One group that is not yet looking for help is young people, who tend to see the church as hostile to their interests, says Ramkalawan. Promiscuity is rampant in the Seychelles, and the church confronts the issue head-on, alienating those who do not wish to change.
Nevertheless, Ramkalawan sees the future of the church as bright. "The church in the Seychelles is like a sleeping giant," he says. "We have strength and power, but we are just there. But I believe the church in the future will be alive. We have the potential now to wake up and get people committed."
The Islamic heartland-trouble brews along the edges
"I don’t think there is any country where there are a majority of Muslims where there will be peace until the country has Shariah (system of Islamic law)." Samuel Fehr is director of the Evangelische Karmel Mission of West Germany. He is not surprised by the flareup of violence in a variety of republics where Muslims live under the rule of secular governments.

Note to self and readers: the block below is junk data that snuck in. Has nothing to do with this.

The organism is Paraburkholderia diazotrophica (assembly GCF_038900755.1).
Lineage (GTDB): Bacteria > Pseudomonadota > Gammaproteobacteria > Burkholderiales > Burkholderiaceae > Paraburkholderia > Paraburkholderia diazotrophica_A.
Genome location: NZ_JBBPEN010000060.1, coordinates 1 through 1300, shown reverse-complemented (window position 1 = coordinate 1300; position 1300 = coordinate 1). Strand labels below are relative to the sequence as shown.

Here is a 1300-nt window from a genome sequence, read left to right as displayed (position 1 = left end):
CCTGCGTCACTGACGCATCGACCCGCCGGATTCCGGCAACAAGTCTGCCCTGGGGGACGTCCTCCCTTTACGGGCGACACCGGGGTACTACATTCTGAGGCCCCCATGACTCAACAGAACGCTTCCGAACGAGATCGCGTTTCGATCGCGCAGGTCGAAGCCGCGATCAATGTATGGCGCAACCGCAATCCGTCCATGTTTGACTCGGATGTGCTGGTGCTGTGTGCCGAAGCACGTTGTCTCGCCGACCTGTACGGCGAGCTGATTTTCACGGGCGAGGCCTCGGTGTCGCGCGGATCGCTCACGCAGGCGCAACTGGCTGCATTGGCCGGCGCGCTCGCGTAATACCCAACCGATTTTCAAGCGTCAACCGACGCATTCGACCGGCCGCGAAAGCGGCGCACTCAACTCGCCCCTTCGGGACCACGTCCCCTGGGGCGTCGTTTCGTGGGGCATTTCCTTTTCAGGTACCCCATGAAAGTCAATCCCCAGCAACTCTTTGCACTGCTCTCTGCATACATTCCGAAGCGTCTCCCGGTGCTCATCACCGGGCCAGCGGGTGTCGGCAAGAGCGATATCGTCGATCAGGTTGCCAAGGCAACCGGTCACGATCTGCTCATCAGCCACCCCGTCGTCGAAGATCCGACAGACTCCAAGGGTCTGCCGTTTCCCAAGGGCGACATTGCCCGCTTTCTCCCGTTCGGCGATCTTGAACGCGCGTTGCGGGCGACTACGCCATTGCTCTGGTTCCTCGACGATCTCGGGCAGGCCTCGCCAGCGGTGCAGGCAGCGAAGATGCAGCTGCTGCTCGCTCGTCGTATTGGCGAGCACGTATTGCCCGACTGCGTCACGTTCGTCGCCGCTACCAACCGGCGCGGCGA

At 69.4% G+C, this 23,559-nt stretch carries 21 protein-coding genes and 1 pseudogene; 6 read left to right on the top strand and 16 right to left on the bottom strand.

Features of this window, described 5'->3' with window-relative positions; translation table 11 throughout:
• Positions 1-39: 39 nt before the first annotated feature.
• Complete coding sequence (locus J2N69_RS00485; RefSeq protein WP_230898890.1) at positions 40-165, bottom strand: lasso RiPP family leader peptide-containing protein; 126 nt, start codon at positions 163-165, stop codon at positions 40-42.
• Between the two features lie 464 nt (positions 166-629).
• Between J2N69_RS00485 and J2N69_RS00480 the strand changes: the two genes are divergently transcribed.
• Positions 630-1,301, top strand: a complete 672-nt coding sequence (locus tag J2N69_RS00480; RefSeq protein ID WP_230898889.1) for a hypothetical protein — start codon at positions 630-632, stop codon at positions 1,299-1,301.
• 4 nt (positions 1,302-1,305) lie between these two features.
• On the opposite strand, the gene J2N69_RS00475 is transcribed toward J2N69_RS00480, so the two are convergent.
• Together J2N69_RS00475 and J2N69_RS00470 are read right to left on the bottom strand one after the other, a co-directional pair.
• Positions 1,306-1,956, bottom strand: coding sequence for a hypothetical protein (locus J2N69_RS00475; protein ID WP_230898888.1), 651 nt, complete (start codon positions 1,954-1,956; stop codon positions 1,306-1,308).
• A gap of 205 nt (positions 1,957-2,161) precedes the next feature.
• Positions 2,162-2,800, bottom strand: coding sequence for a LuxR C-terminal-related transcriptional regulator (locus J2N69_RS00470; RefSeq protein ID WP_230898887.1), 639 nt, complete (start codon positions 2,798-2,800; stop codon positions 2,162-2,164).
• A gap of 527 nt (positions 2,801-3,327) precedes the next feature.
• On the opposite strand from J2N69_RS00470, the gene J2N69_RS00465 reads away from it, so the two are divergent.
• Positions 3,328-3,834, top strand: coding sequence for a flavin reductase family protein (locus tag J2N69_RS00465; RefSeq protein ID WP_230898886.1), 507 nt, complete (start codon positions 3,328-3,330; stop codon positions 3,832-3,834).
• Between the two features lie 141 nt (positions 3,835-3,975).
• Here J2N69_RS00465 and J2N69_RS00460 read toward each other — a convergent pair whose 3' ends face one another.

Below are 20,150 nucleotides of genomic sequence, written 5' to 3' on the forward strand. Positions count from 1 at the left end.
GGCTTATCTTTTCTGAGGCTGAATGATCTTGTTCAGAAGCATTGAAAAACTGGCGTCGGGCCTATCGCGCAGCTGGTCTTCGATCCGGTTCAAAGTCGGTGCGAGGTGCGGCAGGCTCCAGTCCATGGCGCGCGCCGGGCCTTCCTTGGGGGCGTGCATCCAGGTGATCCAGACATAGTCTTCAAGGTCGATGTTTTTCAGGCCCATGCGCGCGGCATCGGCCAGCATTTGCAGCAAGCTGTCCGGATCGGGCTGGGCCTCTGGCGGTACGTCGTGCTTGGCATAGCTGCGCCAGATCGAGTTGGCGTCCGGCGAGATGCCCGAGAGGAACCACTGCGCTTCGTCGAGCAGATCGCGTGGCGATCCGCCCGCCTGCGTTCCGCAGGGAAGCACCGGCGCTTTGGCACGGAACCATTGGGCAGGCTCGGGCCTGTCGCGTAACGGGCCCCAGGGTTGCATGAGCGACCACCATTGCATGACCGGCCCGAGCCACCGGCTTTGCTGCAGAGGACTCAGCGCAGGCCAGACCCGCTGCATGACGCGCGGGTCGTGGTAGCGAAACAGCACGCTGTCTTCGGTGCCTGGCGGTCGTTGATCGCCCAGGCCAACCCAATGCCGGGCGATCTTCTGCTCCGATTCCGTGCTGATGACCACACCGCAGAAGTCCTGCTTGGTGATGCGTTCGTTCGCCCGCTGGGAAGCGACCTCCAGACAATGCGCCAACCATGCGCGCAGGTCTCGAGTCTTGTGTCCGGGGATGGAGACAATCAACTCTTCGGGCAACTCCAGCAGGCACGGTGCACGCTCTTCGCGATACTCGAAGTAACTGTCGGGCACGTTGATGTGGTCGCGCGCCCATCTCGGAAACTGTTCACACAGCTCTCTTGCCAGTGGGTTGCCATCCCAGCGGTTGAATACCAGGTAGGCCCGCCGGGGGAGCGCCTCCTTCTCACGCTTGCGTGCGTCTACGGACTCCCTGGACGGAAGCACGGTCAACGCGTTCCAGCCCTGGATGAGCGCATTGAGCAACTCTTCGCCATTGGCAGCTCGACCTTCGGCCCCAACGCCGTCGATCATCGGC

"Muslims must have Shariah," says Fehr. "In any country there will be trouble until they have it."
Increasingly, this is becoming apparent as pressure to institute Shariah mounts in countries like Nigeria, where Muslims are a majority in northern states. In Nigeria, says Fehr, Christians are quietly preparing for the persecution they believe lies ahead as a very vocal-and sometimes violent-Muslim community pushes for Islamization.
The burned-finger delicacy with which the Nigerian government deals with the "hot potato" of Muslim demands is born of a well-founded fear of violent confrontation. In other spots on the rim of the Islamic heartland where Muslims encounter the non-Muslim world violent conflicts rage.